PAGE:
The government imposed higher or lower taxes on few products during every budget. But this process should take some more thinking. For example, increasing tax on cigarettes is a common thing in every budget. We all support the idea that tobacco consumption should be reduced. But the increased tax has raised the price of each cigarette by 50 paisa to 1 taka only. This sort of price hike will not discourage the smokers. Moreover, the tobacco producers impose this extra tax totally on the users and while their revenues remain intact. They also avoid tax payment in large scale to increase their revenue. More absurd is that, the tax on cigarette is increased but that on ‘biri’ remains the same. Here, the intention of the government remains under question. Similarly, while environmental hazards are increasing, imposing tax on imported bicycle parts brings questions.

The allocation for education has declined in this FY but we need more allocation to the education sector as we need a much more educated Bangladesh to achieve the goal of ‘Smart Bangladesh’, this decline is not justified. On the other hand, the allocation for social security or safety net has increased though the distribution of this budget is always full of corrupt practices. In most of the instances, the citizens who are required to be brought under safety net, remain out of it. Hence, this increase will only remain profitable only for the corrupt ones.

It is a hard fact that, a large amount of money is laundered in foreign countries every year. The rich are opting to invest their money in different forms to foreign countries. This is largely because the regulators like Anti-Corruption Commission (ACC) and NBR often chases the money makers of the country. While we have accepted the bribe and other forms of corruption as a reality, pushing the rich to launder their money is useless. If the government acts to reduce the hassle for the rich, they might be interested to invest their money inside the country and that will boost the economy. We know, this leverage is not legit, but considering the reality of our country, the government should take such decisions to keep domestic money inside the borders.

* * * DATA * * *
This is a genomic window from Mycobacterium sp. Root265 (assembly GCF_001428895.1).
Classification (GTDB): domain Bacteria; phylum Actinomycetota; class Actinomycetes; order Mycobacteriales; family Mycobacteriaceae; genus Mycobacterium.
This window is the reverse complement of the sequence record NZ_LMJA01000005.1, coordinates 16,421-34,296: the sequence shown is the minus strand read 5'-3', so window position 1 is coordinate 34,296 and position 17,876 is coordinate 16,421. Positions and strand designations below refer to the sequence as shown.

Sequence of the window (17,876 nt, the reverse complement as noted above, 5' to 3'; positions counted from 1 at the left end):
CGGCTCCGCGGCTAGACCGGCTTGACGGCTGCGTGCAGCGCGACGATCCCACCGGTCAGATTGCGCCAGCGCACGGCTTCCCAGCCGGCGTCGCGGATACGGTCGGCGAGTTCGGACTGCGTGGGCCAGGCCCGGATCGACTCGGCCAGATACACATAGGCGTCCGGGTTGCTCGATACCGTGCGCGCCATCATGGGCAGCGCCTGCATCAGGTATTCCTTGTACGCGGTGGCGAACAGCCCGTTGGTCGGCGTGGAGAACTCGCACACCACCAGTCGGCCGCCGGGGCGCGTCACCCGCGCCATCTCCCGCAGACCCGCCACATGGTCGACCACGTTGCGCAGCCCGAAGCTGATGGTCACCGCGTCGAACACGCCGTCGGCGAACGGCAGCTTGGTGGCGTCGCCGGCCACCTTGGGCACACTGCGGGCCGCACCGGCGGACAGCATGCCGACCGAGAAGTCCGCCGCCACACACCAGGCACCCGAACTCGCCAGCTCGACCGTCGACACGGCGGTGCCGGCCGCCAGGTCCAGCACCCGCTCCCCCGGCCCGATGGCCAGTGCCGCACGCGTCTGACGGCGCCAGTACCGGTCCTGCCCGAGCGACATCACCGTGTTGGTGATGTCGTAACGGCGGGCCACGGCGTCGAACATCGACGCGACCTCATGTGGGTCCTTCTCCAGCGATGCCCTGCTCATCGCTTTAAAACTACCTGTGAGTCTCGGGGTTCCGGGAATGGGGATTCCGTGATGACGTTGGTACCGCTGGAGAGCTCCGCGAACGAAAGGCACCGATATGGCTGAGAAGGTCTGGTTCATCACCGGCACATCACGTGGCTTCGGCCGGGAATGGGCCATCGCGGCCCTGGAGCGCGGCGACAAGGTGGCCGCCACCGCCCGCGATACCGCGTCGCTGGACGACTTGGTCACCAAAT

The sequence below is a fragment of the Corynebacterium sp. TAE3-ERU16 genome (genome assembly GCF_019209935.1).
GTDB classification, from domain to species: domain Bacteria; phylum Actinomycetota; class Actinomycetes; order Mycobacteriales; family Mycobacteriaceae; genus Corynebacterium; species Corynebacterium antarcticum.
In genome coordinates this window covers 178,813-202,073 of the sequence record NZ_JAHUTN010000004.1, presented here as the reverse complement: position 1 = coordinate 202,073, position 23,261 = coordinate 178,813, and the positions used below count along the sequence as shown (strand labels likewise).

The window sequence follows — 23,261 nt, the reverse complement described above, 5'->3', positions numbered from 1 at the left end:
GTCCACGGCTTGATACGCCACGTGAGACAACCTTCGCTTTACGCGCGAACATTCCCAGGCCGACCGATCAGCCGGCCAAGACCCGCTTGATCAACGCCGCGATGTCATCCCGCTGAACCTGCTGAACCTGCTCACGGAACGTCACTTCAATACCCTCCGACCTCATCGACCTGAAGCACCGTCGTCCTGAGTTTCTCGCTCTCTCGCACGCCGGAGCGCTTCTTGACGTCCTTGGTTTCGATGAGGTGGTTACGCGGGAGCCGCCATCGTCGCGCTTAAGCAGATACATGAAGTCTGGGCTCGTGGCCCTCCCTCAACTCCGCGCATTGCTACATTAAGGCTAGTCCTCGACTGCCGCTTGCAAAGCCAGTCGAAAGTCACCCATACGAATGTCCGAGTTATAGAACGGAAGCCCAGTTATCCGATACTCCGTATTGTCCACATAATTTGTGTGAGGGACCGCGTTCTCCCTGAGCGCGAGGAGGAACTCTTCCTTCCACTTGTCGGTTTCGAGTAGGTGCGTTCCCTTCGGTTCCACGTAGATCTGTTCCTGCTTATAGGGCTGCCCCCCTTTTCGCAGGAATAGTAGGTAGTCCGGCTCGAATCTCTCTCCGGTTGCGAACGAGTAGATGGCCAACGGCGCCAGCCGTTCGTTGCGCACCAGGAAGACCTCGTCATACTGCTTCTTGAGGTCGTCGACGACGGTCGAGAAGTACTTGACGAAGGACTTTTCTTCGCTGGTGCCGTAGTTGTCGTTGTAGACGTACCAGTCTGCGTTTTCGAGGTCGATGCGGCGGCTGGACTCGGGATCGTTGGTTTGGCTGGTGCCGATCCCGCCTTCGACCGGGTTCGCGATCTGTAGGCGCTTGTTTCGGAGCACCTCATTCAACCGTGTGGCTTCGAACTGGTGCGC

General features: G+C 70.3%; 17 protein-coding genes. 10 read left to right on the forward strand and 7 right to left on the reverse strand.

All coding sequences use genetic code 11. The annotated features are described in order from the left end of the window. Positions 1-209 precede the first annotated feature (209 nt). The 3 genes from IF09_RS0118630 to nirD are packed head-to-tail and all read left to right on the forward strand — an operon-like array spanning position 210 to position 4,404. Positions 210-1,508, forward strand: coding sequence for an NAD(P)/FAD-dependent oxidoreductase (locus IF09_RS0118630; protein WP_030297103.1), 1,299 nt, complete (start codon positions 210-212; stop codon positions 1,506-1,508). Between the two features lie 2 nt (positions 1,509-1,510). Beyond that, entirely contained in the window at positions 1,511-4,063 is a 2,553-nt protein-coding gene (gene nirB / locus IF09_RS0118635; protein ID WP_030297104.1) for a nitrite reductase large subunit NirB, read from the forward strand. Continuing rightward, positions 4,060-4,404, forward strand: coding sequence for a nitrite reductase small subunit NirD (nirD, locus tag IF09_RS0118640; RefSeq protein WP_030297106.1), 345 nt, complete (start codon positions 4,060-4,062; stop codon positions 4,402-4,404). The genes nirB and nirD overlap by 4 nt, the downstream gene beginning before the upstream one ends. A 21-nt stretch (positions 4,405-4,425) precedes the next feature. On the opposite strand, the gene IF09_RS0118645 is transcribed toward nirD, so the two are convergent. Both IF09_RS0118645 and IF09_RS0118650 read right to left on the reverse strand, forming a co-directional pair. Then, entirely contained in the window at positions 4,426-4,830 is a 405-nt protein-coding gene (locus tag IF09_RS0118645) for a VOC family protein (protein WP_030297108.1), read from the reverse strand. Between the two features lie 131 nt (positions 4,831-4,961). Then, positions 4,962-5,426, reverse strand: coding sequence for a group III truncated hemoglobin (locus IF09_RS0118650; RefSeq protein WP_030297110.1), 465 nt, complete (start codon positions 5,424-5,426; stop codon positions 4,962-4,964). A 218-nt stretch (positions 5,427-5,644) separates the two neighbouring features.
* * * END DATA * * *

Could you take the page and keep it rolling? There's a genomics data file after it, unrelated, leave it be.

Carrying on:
We have increased taxes for purchasing a flat or land. For multiple cars, we have to pay additional taxes. While a citizen is paying VAT on all construction materials of a building, taking additional taxes from him for a flat or land registration is unjustified. For higher taxes, the property registration has already declined in many areas. The backward linkage industries of real estate industry, which pays heavy tax revenues, will also suffer from tax increase. These initiatives will discourage investment inside the country and will promote money laundering. If the cost of purchasing a property – land, flat or car etc. is less and the process is less complicated in foreign countries, then the people will not invest in Bangladesh. The government should take initiatives to make the wealthy group of the country to invest inside country more. They should even make lucrative investment environment for the foreigners.

Due to the COVID-19 pandemic and the Russia-Ukraine war, the global economy is under great duress. Bangladesh is also facing the heat. The current situation requires innovative thoughts, which this budget lacked. We hope the government will think out of the box while implementing the budget to reduce the sufferings of the people, especially keeping the upcoming national elections in the mind. We also hope the opposition parties and analysts will come up with innovative ideas and participate in discussions with the government rather than maintaining their traditional criticism for the sake of the country and the countrymen.

The government should focus on reducing the revenue expenditure and increasing the efficiency in the revenue collection process eliminating corruption and system loss rather than increasing taxes on the citizens in today’s context. We must ensure proper use of our resources. Only if we do that and become creative in our economic policy, we will be able to sustain our development in the near future.
The writer is Chief Editor at Mohammadi News Agency (MNA) and Editor at Kishore Bangla